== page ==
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Toyota on track for 211,000 sales in tough market

Growing pains: The RAV4 mid-size SUV might be down 13.2 per cent to the end of April, but Toyota Australia expects it to grow by 8.3 per cent by the end of the year.

Australian new-vehicle market could return to growth as soon as 2021: Toyota

Toyota logo10 May 2019

TOYOTA Australia says it is looking at the positives in a new-vehicle market that has just registered 13 consecutive months of decline, projecting that annual growth could come again as soon as 2021.

 

Speaking to journalists this week at the RAV4 national media launch in Adelaide, Toyota Australia vice-president of sales and marketing Sean Hanley stressed that the company’s market share “is on the upward trend”, with it to remain comfortably ahead of its rivals.

 

“This will be our 15th year of above-200,000 sales and the 23rd time we’ve been market leader, including the past 17 years in a row,” he said.

 

“These results are due to the confidence that consumers have in Toyota as the most-trusted automotive brand in the country.”

 

Toyota Australia’s market share is 18.8 per cent in the year to date – 0.3 per cent higher than it was in the first four months of 2018 – and has been above 19 per cent in seven of the past 12 months, including a result of 20 per cent last month.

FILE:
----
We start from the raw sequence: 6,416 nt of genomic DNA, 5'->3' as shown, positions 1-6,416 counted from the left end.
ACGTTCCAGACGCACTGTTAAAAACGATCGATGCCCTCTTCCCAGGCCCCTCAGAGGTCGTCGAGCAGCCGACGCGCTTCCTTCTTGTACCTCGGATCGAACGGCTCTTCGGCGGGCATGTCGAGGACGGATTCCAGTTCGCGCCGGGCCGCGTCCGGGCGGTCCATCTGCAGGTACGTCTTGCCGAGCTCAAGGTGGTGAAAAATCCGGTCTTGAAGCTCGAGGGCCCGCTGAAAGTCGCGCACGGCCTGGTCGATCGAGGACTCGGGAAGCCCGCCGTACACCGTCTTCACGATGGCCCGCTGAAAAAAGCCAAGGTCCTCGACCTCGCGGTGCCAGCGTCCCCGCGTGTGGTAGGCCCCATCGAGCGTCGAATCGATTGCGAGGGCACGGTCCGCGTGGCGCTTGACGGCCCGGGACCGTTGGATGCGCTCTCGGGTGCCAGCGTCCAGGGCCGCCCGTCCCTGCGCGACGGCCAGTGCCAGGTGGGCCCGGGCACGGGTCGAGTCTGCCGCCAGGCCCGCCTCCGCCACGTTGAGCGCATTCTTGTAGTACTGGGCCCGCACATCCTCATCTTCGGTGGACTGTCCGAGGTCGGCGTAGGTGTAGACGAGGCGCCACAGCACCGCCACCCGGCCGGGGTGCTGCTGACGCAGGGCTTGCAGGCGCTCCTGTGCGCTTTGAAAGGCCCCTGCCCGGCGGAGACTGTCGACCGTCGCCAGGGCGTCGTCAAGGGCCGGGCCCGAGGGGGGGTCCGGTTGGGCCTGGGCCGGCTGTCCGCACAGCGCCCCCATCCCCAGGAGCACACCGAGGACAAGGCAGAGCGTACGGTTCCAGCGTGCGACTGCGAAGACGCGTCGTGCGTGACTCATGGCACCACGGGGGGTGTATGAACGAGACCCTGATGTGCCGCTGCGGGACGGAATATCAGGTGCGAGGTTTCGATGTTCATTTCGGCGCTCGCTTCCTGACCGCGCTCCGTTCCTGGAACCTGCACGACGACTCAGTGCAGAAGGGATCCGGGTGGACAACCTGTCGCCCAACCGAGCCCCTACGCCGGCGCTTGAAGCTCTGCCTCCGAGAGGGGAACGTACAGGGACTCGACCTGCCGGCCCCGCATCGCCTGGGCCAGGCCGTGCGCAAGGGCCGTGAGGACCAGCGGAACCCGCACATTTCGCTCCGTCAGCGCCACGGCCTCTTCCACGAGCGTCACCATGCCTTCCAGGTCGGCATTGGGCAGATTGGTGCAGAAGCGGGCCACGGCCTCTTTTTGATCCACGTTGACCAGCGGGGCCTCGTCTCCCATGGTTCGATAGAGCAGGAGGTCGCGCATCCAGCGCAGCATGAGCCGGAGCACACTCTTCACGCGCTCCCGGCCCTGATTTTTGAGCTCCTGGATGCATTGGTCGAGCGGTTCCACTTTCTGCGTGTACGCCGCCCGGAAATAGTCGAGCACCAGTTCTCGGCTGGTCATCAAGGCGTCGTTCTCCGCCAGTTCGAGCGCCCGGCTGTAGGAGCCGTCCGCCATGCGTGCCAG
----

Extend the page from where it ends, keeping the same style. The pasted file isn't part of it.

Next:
Mr Hanley said that the company’s 2019 volume is on track to shrink by as much as 2.8 per cent, despite it being down by a more significant 6.3 per cent in the year to date. The latter result is better than the market’s 8.1 per cent contraction.

 

“We think the market overall will be much more healthy through the second half of the year through a consistency and growth point of view,” he said. “I think it will still be upside-down but not as much.

 

“So, when you add all those together, we’re still thinking right now a running rate of 211,000 (sales), but it could be a bit better than that. We always strive to do better.

 

“What we do know is our market share in the available market, from a brand health point of view, is healthy. We were growing.

 

“But as I say … internally all the time, ‘You can’t eat market share, right? You’ve still got to sell cars.’ But it’s not sell at any cost, it’s sell responsibly, it’s sell sustainably.

 

“We want quality sales … so we won’t go out and try to bust a market for volume. We just want our healthy share of whatever that market is.”

 

Mr Hanley said that while the Australian market is currently undergoing a correction, it is still “a good market” and its return to growth could be only two years away, even with the ongoing credit crunch.

 

“We’re forecasting somewhere around 1.1 million (sales) this year, give or take – it could be up or down,” he said.

 

“I don’t see it increasing in year 2020, I think it will stabilise, and I think the next growth period will come … 2021 (with) marginal growth, and then from 2022 to 2025, (it will take off again).